Damascus-a significant historical city-is situated at the Ghouta Oasis. Fed by the Baruda River, the urban core of Damascus flourished as an oasis surrounded by dry, infertile land.
Although recent scientific studies trace the city to 8000 BC, its documented history dates as far as the Amorite period in the middle of the second millennium BC. During that period the city was the capital of a small, Aramaic principality that was arranged around two major monuments, the Temple of Hadad and the royal palace. Remains of the Aramaic city likely lie buried under the western part of the historic city.
A series of power shifts that shape Damascus's social and cultural layers began when the Assyrians and then the Neo-Babylonians took Damascus in 572 BC. Then, by overthrowing the Babylonians in 538, the Persian king Cyrus reoriented Damascus investing it as the capital and military headquarters of the Persian province of Syria. Two centuries later, when the Macedonian general Alexander the Great and his armies swept through Syria and the Persian Empire in 333 BC, Damascus for the first time came under Western control. Greater Syria's significance rested in its strategic location at the heart of an empire that spanned all of Asia Minor reaching Iran and Afghanistan.
As part of the Roman Empire, in 64 BC Damascene traders were well positioned for marketing and distributing products between Europe and the Orient. Local manufacturing and widespread marketing of Damascene products such as swords, glassware, and cloth, established Damascus' wealth base necessary for the foundation of a strong city that would become one of the Roman Empire's most prominent cities. During this period of expansion a new city was built upon the old to accommodate a larger infrastructure.
A rectangular stone Roman wall with seven gates framed and fortified the city. The best-preserved part today is the section of the wall between the Gate of Safety (Bab al-Salama) and Thomas Gate (Bab Touma). The major commercial street, known as the Street called Straight, was built during this period. Extending 1500m between Bab al-Sharqi and Bab al-Jabiya, its wide center lane displayed covered columned arcades on either side. Monumental in scale, this period saw the erection of the Temple of Jupiter.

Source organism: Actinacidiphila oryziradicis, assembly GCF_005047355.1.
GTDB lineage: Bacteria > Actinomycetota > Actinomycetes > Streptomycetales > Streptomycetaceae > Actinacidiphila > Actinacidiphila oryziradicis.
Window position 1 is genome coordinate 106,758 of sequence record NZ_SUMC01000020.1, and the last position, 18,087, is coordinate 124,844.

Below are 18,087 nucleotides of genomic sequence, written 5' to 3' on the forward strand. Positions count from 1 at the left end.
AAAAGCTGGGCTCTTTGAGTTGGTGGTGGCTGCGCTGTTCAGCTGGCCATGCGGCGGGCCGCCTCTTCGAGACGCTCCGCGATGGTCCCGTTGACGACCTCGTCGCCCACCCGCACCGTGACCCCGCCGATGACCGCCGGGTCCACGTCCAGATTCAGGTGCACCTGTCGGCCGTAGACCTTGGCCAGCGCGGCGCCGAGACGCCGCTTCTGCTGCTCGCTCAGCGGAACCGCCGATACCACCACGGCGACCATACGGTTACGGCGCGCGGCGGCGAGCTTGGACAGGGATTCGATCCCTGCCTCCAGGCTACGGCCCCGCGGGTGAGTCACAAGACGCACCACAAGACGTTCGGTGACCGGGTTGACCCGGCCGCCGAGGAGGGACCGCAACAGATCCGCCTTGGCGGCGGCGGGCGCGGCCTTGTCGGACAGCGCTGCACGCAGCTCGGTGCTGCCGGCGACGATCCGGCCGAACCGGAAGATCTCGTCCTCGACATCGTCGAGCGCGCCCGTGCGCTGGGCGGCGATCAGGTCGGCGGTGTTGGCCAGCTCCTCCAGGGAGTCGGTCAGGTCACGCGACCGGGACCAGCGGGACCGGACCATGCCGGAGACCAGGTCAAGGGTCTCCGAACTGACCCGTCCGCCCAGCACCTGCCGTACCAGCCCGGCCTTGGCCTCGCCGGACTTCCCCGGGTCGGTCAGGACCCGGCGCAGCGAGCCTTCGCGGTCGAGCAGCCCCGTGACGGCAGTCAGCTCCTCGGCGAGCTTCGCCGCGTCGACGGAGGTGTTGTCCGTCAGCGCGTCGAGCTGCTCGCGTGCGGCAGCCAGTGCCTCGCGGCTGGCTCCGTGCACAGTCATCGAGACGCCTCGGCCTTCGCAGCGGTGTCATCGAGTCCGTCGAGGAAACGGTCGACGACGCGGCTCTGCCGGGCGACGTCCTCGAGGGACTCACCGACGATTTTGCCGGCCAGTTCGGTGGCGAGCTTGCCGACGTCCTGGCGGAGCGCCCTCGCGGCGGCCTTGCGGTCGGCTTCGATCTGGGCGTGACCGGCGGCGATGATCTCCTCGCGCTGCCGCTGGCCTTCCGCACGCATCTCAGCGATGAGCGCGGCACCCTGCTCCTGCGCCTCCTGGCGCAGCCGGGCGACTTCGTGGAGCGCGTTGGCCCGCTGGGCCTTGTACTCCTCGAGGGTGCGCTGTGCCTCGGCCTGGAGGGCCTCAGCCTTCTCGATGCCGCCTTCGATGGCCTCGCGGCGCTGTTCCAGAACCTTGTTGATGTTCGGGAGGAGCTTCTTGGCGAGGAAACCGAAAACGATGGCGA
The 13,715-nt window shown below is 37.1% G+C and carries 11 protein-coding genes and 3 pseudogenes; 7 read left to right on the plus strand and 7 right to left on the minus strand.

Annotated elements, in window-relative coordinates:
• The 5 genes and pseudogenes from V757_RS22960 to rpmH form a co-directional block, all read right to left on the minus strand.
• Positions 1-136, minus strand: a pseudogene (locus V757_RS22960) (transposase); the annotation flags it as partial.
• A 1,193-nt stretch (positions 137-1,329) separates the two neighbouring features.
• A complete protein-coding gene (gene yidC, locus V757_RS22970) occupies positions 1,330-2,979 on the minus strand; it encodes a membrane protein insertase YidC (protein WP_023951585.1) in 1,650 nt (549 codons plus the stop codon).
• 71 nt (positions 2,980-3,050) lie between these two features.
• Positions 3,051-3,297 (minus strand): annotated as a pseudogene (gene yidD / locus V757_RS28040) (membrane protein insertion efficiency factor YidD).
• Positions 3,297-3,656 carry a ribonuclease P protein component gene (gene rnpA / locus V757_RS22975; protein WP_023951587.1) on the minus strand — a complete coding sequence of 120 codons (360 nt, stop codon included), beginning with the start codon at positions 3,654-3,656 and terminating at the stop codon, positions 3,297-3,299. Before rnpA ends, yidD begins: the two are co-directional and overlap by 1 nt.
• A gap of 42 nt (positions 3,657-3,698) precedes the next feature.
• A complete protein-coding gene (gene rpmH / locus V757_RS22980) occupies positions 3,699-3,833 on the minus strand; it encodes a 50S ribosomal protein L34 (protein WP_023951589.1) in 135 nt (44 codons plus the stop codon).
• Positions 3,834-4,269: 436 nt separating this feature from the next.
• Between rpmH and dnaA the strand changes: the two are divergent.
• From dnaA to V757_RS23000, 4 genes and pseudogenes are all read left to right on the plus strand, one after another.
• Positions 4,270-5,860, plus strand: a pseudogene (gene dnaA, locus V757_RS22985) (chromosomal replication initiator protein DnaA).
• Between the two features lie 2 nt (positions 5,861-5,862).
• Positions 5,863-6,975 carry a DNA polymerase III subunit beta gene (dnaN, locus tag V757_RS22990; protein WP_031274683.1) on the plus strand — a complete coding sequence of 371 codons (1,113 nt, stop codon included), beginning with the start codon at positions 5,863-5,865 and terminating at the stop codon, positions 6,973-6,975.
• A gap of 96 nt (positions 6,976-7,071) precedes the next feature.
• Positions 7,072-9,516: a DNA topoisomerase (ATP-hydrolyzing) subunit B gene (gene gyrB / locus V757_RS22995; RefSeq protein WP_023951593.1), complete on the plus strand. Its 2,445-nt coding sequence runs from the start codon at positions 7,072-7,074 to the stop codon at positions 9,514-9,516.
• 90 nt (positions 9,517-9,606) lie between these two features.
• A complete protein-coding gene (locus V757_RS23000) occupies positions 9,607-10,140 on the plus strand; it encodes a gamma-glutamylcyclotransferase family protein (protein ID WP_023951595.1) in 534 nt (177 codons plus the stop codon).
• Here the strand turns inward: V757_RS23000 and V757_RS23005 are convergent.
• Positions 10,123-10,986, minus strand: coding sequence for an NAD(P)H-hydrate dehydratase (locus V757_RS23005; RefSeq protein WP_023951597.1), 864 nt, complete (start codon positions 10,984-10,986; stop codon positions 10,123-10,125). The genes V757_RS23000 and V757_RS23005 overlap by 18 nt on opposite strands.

Damascus' Roman map remains imprinted on the city's plan.
With the introduction of Christianity in the Byzantine era, Damascus became an important center where the Christians and the Bishop of Damascus were perceived as second in rank of religious importance only to the Patriarch of Antioch. When the Roman Empire was divided in 395 AD, Syria joined the eastern province of the Byzantine Empire. It maintained a strategic link between Anatolia and Egypt, the two most important provinces of the Byzantine Empire.
Architecturally, additions to the city did not occur on a grand urban scale, but rather through the insertion of religious structures into existing sites. The Temple of Jupiter was transformed into the Cathedral of St. John the Baptist. The Church of the Musallaba was situated inside the city walls between Bab al-Sharqi and Bab Touma on the site of the house of Ananias. Other Christian additions include the Church of al-Maqsallat near the middle of the Street Called Straight, the Church of Saint Mary along the same main access, and the Church of Saint Paul near the current Suq al-Khayatin.
In 635 AD Damascus began its transformation into a Muslim city, the first political center of the Muslim people. That year, the city was taken over by Islamic armies who had traveled north from the Arabian Peninsula. A strong majority under Roman control welcomed the Muslim armies and the city saw mass-conversions to Islam, which strengthened the Muslim military power. As Damascus shifted from its western focus to an eastern one, it faced severe opposition from the Romans.
At the center of the rapidly expanding Islamic Empire-even if only for a brief 100 years-this position was crucial to Damascus' development. Muawiya bin Abi Sufyan made Damascus the capital of the Umayyad Caliphate in 661. Although the dynasty lasted for less than a hundred years, it had a great impact on the cultural and artistic heritage of the city. Adding yet another layer to Damascus's multi-textured urban and architectural fabric, the lasting Islamic symbol, the Umayyad Mosque was built above the remains of the Roman temple of Jupiter. The site had already seen the Aramaic temple and the Cathedral of St. John the Baptist.